Sunday, May 3, 2015

NJ Bridge Closure: What Effect on Christie's Presidential Aspirations?

Wall Street Journal Article

In September 2013, the George Washington bridge connecting New Jersey and New York City had several lane closures, causing severe back-ups and incredible traffic. It came to light that these closures were engineered to punish the mayor of Fort Lee, NJ for not supporting Governor Chris Christie in his campaign for governorship. Fort Lee was severely effected by the closures.
Source: Washington Post

On Friday, three people were indicted for the closures. The governor, who is considering a run for the Republican Presidential nomination, was not. He maintains that he did not know about the political retribution, and fired those involved as soon as he found out. Critics claim that even if he did not know about the specific incident, it illustrates his managerial style. Governor Christie is also known for his aggressive tendencies and willingness to pick a fight. At the moment, the New Jersey Governor is not a leader in the polls for the nomination, and he has not official his candidacy.

How do you think the incident will affect Christie's campaign? Do you think this is illustrative of how Christie would be as as president?


Murray Sandmeyer said...

Presidential candidates with scandals generally do not win. We saw this with John Kerry.

Even though he did not do the deed himself, the fact that so many people were inconvenienced for political reasons (favoring Christie) colors him in a negative light that definitely won't fade in time for the elections. He does not have a good chance, and if he appoints mean, competitive people like this, then I think that is also illustrative of some potential problems if he were to serve as president.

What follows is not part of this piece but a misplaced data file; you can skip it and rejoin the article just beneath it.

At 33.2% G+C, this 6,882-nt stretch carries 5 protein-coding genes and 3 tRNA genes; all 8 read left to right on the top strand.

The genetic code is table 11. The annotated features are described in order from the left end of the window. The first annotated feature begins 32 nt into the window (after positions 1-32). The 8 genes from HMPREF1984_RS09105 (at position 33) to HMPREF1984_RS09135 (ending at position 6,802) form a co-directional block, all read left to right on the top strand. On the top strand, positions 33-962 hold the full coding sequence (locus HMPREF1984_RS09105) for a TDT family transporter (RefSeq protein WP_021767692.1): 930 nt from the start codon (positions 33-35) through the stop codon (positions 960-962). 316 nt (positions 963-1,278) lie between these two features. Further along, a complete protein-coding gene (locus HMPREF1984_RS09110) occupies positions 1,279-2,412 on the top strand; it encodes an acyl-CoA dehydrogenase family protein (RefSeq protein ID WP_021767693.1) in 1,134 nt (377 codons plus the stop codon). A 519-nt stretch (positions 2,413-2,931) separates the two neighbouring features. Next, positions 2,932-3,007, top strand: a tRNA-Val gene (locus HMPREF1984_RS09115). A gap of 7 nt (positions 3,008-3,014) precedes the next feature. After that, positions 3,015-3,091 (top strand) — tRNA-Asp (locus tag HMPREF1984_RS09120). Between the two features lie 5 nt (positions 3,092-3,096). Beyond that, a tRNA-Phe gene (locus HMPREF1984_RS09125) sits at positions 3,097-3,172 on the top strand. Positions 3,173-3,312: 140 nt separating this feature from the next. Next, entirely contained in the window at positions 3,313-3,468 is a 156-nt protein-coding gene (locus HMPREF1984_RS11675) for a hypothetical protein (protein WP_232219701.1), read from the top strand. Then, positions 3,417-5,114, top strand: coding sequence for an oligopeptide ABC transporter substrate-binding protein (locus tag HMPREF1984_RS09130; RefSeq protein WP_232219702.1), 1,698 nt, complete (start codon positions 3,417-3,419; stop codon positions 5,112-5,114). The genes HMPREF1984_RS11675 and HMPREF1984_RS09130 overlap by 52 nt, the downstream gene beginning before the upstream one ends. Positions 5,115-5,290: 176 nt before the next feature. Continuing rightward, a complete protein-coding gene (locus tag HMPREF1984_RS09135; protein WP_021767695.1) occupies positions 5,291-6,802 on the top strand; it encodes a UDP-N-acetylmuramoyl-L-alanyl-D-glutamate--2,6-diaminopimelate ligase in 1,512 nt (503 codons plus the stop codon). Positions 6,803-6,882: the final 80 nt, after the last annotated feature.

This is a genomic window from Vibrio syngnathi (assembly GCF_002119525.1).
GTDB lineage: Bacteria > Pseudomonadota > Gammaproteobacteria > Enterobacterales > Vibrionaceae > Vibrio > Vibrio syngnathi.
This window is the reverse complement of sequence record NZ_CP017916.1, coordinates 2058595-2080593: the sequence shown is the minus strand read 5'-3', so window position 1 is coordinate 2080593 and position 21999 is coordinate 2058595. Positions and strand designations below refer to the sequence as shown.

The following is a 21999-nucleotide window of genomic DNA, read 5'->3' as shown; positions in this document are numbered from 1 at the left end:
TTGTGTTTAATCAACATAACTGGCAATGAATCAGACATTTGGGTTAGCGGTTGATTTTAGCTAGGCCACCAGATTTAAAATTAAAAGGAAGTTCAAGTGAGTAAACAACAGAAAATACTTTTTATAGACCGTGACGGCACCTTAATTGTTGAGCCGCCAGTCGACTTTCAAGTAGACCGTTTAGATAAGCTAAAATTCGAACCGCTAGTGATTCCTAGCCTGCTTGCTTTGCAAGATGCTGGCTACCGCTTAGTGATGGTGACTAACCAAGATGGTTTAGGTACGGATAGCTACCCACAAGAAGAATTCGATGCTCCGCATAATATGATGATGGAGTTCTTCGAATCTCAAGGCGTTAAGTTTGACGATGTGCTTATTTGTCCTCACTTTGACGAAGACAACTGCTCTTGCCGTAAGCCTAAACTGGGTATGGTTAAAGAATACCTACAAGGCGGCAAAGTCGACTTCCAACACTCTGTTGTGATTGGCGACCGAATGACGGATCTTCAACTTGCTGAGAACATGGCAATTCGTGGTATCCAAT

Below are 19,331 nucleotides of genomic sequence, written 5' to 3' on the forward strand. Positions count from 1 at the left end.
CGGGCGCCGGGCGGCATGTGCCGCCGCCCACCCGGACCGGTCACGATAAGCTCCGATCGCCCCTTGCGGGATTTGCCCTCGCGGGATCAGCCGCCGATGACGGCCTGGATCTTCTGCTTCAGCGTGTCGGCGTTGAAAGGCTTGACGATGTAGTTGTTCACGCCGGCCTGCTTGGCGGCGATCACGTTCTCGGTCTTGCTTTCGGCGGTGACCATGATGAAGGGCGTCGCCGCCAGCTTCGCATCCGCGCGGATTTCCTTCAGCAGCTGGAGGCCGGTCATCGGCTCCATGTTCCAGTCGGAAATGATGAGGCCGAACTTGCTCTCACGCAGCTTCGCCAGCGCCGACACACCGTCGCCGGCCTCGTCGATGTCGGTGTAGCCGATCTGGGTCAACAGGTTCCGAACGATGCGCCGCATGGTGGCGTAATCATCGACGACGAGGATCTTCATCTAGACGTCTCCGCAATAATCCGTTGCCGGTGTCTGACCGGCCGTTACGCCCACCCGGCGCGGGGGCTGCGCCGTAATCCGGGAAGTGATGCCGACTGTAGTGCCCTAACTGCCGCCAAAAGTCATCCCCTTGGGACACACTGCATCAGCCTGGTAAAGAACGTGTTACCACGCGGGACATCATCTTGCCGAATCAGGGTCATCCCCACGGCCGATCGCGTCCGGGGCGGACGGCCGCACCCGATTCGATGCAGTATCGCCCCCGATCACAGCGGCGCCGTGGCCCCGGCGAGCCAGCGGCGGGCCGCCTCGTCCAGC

Christian Carlson said...

I think this whole issue is really going to through a wrench into a possible presidential run by Christie. His firing of the people involved reminds me a bit of Nixon during Watergate, and we all know how that turned out. Given what we know about Christie's general temperament and his history, this could easily be indicative of how he may be as president, an image which may be conveyed to many leading up to the nomination. At this point, it would be just plain silly if he made his candidacy official.

Brendan Vroom 6 said...

Chris Christie can't be tied to anything of this manner if he actually wants to contend for the presidency. His reputation already isn't too stellar, which is exemplified by his lack of competitiveness in preliminary polls. As Murray said, scandals are a huge turn-off for voters, and this event will definitely have a negative effect on his campaign.

Spencer Larsen6 said...

I believe this incident will be a hurdle in Christie's campaign but not totally derail it. He obviously wont announce his candidacy until this news dies down and their is a positive light on him in the news. However I do not believe this one incident can foreshadow how he would be as the President.

Jeremiah Rondeau said...

I don't disagree with Murray. Scandals have a fun way of sticking with you (shout-out to Anthony Wiener's latest campaign). The fact that this is a current scandal with an ongoing investigation throws the story over the top.

Christie should care enough about the party to stay out. This investigation WILL be prioritized over actual policy positions of the Republican party, and elevating Christie will only serve to elevate the controversy and weaken the party.

Jordan Kranzler said...

I think it will be problematic, but he won't be the nominee for other reasons. He has a mean leadership style that's gotten his approval rating down in nj. Also, the EITC wasn't expanded there, which I think was his fault. So I don't think he'll be nominated, but not due to bridgegate.